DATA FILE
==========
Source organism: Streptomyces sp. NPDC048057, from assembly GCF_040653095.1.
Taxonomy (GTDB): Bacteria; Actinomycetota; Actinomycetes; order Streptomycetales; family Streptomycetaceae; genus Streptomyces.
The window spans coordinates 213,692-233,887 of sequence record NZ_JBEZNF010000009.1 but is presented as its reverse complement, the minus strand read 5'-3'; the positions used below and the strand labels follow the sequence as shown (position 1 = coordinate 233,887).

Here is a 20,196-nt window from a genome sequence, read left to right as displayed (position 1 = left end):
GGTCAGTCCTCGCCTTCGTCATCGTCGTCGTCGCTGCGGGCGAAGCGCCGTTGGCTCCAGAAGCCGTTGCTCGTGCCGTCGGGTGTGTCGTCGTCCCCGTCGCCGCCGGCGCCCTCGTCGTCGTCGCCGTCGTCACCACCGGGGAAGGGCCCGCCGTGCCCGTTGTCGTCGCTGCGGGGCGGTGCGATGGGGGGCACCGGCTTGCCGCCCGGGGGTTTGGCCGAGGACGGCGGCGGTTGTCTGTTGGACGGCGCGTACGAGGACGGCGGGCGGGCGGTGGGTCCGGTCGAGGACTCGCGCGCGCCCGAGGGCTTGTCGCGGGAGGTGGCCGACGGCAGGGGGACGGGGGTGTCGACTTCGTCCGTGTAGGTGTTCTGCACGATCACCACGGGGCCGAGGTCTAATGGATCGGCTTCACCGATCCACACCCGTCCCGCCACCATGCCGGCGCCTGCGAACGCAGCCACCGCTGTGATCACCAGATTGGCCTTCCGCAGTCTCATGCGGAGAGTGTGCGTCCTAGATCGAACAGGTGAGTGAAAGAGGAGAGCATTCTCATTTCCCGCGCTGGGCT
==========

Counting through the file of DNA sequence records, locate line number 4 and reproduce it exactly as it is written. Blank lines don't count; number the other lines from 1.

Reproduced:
Here is a 20,196-nt window from a genome sequence, read left to right as displayed (position 1 = left end):